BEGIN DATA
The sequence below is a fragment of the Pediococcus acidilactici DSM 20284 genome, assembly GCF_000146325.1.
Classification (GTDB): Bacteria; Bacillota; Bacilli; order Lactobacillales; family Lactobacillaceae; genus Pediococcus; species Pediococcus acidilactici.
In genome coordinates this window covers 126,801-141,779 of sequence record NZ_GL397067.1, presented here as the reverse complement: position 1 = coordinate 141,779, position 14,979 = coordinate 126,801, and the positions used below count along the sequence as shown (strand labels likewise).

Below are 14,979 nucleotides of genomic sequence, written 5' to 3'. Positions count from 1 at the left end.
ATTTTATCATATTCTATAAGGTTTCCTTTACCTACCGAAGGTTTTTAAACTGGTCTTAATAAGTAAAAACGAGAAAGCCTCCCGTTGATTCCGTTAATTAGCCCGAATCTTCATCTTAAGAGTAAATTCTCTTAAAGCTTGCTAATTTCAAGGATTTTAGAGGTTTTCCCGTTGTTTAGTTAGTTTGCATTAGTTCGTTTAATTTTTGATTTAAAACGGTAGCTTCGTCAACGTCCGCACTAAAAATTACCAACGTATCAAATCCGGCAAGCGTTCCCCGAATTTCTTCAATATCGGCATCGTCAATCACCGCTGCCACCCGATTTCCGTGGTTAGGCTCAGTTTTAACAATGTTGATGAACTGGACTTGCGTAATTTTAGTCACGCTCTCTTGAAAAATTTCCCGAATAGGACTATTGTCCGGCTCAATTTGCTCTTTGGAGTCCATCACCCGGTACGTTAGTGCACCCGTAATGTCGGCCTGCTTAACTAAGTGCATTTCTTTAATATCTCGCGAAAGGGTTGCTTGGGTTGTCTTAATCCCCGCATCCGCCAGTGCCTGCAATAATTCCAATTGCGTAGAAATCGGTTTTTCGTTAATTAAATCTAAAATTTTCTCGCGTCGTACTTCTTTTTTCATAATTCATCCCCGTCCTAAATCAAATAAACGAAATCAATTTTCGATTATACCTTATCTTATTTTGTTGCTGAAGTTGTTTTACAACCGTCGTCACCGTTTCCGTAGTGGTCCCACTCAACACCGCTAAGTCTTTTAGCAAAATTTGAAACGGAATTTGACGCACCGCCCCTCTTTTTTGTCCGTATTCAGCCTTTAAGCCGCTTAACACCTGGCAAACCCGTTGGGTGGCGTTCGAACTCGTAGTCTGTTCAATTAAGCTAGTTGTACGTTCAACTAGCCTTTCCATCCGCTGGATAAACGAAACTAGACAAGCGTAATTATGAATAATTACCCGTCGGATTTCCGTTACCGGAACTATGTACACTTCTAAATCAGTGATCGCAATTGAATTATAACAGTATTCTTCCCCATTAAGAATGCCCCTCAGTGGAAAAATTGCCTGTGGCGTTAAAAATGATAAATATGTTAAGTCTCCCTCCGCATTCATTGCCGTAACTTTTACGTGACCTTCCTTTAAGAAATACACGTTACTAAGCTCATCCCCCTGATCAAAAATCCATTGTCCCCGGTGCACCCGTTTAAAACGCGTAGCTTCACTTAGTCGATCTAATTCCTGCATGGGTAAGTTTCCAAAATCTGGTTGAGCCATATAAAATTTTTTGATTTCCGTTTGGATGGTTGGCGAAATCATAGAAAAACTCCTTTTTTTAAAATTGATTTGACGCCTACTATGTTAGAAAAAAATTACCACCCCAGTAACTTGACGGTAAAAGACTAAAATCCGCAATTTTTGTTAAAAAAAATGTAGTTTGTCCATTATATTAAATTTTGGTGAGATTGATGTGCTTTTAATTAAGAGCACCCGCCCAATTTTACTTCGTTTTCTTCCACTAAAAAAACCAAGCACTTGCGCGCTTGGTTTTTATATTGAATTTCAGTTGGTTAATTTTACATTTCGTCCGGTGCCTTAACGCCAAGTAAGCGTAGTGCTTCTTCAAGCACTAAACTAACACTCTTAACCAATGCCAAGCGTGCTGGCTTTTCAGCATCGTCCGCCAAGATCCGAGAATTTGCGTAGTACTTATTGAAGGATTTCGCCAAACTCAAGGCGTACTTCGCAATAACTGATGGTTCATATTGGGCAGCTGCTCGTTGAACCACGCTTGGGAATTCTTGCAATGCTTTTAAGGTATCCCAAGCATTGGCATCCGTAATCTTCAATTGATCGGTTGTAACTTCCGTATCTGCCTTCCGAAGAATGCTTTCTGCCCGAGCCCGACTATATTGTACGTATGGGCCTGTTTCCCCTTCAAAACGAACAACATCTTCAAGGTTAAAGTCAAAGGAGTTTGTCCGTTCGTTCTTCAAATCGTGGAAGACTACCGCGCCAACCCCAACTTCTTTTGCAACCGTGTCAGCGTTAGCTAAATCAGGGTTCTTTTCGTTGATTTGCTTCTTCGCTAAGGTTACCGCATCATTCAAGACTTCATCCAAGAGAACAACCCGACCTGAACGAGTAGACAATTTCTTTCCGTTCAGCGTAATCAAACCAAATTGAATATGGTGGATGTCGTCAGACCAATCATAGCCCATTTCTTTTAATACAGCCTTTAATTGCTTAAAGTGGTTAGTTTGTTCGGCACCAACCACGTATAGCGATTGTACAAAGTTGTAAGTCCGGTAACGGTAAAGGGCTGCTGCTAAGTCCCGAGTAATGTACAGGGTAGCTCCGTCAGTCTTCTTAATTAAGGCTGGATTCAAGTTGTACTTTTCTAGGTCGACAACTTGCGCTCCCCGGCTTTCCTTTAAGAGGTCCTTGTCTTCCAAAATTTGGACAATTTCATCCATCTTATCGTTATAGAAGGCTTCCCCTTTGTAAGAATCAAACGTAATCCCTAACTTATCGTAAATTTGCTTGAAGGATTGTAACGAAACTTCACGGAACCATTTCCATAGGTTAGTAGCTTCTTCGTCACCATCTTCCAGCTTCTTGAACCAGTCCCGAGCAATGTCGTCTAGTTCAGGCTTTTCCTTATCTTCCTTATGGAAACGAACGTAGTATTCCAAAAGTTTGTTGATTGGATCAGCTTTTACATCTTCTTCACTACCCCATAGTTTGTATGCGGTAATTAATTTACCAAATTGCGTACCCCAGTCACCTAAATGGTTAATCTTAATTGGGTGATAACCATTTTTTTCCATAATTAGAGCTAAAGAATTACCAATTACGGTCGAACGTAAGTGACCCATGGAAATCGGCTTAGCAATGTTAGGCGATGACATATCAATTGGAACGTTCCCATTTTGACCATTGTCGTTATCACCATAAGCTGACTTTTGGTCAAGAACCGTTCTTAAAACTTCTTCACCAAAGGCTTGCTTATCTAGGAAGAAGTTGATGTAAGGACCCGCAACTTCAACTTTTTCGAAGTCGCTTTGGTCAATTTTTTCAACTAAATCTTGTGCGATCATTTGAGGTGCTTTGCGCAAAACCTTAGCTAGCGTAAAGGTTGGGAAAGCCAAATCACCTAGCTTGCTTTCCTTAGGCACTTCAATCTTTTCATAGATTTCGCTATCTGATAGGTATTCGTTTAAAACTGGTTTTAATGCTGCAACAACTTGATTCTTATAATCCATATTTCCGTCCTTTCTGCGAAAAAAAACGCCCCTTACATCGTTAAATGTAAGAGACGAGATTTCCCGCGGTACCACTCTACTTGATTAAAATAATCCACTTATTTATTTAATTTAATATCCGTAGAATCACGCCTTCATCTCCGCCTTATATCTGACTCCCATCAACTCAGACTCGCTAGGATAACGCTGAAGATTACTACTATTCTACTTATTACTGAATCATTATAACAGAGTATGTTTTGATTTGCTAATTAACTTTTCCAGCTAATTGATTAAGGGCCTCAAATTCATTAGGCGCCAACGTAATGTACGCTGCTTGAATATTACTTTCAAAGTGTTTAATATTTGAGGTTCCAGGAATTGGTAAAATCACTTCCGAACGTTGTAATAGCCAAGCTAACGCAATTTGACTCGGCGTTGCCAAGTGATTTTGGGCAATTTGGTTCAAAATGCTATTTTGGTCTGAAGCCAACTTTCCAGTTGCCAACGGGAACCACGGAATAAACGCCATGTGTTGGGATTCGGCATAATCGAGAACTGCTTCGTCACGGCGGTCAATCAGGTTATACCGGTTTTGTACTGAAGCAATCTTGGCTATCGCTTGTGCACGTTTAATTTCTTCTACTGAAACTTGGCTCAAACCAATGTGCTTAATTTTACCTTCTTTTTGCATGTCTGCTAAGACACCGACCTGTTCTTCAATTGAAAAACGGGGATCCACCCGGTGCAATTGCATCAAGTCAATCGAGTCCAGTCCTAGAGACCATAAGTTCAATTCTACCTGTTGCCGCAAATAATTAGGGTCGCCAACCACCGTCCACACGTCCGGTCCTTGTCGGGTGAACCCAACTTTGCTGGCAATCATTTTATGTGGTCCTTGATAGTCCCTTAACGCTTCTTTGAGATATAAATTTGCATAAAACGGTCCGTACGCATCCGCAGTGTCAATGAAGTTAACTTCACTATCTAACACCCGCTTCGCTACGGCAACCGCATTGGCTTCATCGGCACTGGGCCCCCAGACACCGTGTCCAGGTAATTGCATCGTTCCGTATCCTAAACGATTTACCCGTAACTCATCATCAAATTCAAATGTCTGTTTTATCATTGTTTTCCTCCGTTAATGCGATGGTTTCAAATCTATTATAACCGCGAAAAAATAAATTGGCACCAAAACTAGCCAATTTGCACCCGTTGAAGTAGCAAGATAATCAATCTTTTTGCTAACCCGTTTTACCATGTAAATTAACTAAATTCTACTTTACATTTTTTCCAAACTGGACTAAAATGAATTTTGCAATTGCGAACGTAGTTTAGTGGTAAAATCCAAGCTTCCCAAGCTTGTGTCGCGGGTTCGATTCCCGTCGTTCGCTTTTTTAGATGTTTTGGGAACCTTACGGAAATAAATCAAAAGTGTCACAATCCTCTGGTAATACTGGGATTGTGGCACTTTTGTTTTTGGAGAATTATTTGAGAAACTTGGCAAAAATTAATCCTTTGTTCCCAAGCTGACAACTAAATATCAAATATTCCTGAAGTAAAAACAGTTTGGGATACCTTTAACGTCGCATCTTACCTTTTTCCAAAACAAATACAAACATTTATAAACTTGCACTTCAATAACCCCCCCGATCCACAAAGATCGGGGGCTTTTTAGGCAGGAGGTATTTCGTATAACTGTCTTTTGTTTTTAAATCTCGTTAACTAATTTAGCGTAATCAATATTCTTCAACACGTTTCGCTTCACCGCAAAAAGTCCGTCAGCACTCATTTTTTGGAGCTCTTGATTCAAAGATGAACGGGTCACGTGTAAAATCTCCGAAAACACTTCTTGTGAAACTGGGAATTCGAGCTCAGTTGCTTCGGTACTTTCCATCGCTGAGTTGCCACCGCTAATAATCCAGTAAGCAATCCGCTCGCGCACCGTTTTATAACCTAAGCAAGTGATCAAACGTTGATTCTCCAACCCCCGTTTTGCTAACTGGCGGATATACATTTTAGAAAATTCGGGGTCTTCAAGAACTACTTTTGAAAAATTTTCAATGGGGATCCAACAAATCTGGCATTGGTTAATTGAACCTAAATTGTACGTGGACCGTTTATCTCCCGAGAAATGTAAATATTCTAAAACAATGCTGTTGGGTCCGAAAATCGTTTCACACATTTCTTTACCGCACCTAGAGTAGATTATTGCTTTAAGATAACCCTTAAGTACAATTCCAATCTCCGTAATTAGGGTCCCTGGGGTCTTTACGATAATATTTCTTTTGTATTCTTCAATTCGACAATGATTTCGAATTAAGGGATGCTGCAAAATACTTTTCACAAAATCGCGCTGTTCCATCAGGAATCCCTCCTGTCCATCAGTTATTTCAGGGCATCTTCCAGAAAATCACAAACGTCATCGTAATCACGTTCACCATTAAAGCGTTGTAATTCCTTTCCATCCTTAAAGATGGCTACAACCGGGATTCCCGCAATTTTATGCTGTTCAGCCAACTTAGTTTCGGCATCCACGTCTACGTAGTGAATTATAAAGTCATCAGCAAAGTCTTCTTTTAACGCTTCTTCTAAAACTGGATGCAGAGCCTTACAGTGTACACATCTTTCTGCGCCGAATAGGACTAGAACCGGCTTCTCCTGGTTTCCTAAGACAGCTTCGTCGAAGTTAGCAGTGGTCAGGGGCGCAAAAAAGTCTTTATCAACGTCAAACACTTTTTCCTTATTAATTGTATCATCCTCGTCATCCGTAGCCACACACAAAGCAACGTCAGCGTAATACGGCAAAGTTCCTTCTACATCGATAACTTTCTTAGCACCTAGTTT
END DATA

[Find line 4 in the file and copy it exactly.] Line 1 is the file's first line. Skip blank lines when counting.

Below are 14,979 nucleotides of genomic sequence, written 5' to 3'. Positions count from 1 at the left end.